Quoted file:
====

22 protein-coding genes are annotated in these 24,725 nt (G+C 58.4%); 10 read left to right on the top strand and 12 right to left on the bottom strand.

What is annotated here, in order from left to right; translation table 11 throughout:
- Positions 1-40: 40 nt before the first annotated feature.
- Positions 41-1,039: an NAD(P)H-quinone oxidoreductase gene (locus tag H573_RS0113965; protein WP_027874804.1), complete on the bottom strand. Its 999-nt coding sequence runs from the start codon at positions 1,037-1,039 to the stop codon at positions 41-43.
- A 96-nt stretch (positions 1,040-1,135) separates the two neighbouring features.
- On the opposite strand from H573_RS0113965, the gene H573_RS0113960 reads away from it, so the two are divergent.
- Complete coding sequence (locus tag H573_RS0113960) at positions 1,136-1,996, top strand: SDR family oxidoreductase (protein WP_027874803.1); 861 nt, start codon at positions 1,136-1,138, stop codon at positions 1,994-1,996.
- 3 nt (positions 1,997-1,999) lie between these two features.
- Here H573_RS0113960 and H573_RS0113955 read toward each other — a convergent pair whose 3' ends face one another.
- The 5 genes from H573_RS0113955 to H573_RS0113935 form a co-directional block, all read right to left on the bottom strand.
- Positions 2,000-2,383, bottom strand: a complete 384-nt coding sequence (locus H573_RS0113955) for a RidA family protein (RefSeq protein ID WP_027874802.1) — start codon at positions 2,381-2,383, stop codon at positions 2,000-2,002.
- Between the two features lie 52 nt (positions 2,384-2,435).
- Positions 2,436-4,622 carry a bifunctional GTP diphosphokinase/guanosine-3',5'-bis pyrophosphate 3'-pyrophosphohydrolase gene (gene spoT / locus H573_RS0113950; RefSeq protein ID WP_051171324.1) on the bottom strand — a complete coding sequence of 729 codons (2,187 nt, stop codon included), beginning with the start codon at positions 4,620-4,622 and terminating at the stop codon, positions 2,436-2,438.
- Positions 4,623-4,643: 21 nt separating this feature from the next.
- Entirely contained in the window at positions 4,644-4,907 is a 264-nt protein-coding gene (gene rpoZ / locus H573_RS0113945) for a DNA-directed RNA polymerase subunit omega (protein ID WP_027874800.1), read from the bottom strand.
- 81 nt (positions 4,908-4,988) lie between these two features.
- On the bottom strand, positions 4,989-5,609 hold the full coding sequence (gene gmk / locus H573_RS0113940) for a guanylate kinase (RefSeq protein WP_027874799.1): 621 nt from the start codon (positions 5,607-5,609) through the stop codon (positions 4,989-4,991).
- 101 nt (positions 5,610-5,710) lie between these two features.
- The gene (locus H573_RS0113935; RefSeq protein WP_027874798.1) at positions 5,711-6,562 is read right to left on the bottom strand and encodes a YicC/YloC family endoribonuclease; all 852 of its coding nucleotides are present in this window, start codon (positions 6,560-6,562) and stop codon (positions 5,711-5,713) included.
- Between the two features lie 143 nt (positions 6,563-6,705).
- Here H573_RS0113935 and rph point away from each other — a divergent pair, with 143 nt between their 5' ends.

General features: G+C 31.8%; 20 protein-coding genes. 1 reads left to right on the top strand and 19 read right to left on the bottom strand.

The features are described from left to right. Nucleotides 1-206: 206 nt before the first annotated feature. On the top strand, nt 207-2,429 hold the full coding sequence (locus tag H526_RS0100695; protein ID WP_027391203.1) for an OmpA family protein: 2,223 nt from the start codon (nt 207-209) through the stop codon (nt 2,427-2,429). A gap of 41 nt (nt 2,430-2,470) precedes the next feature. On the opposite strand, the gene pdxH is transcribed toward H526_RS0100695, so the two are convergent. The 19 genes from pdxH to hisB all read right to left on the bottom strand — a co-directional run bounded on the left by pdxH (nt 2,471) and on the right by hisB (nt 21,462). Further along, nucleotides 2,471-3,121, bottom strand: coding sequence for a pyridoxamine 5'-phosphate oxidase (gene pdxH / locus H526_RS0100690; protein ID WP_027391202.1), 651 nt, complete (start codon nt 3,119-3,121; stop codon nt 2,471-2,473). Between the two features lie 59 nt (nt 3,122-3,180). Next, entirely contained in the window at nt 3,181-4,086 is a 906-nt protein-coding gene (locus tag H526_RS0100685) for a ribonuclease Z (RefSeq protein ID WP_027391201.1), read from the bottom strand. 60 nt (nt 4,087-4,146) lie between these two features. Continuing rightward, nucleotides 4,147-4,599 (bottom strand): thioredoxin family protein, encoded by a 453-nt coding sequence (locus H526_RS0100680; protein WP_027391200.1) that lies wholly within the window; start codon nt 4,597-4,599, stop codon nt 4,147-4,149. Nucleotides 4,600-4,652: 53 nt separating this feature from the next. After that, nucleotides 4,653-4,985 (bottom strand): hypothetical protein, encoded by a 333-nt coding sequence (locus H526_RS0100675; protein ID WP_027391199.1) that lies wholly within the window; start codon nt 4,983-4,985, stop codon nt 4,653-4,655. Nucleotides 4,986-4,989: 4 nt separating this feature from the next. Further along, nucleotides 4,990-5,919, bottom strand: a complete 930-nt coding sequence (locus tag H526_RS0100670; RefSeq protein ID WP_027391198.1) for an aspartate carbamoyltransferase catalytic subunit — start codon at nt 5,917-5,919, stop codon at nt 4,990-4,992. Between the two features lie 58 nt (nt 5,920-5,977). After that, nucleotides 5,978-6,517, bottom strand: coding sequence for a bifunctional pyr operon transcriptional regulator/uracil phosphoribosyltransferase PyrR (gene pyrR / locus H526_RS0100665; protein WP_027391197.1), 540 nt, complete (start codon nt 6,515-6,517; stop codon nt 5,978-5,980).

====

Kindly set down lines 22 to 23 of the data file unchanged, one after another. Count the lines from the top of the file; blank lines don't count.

General features: G+C 31.8%; 20 protein-coding genes. 1 reads left to right on the top strand and 19 read right to left on the bottom strand.

The features are described from left to right. Nucleotides 1-206: 206 nt before the first annotated feature. On the top strand, nt 207-2,429 hold the full coding sequence (locus tag H526_RS0100695; protein ID WP_027391203.1) for an OmpA family protein: 2,223 nt from the start codon (nt 207-209) through the stop codon (nt 2,427-2,429). A gap of 41 nt (nt 2,430-2,470) precedes the next feature. On the opposite strand, the gene pdxH is transcribed toward H526_RS0100695, so the two are convergent. The 19 genes from pdxH to hisB all read right to left on the bottom strand — a co-directional run bounded on the left by pdxH (nt 2,471) and on the right by hisB (nt 21,462). Further along, nucleotides 2,471-3,121, bottom strand: coding sequence for a pyridoxamine 5'-phosphate oxidase (gene pdxH / locus H526_RS0100690; protein ID WP_027391202.1), 651 nt, complete (start codon nt 3,119-3,121; stop codon nt 2,471-2,473). Between the two features lie 59 nt (nt 3,122-3,180). Next, entirely contained in the window at nt 3,181-4,086 is a 906-nt protein-coding gene (locus tag H526_RS0100685) for a ribonuclease Z (RefSeq protein ID WP_027391201.1), read from the bottom strand. 60 nt (nt 4,087-4,146) lie between these two features. Continuing rightward, nucleotides 4,147-4,599 (bottom strand): thioredoxin family protein, encoded by a 453-nt coding sequence (locus H526_RS0100680; protein WP_027391200.1) that lies wholly within the window; start codon nt 4,597-4,599, stop codon nt 4,147-4,149. Nucleotides 4,600-4,652: 53 nt separating this feature from the next. After that, nucleotides 4,653-4,985 (bottom strand): hypothetical protein, encoded by a 333-nt coding sequence (locus H526_RS0100675; protein ID WP_027391199.1) that lies wholly within the window; start codon nt 4,983-4,985, stop codon nt 4,653-4,655. Nucleotides 4,986-4,989: 4 nt separating this feature from the next. Further along, nucleotides 4,990-5,919, bottom strand: a complete 930-nt coding sequence (locus tag H526_RS0100670; RefSeq protein ID WP_027391198.1) for an aspartate carbamoyltransferase catalytic subunit — start codon at nt 5,917-5,919, stop codon at nt 4,990-4,992. Between the two features lie 58 nt (nt 5,920-5,977). After that, nucleotides 5,978-6,517, bottom strand: coding sequence for a bifunctional pyr operon transcriptional regulator/uracil phosphoribosyltransferase PyrR (gene pyrR / locus H526_RS0100665; protein WP_027391197.1), 540 nt, complete (start codon nt 6,515-6,517; stop codon nt 5,978-5,980).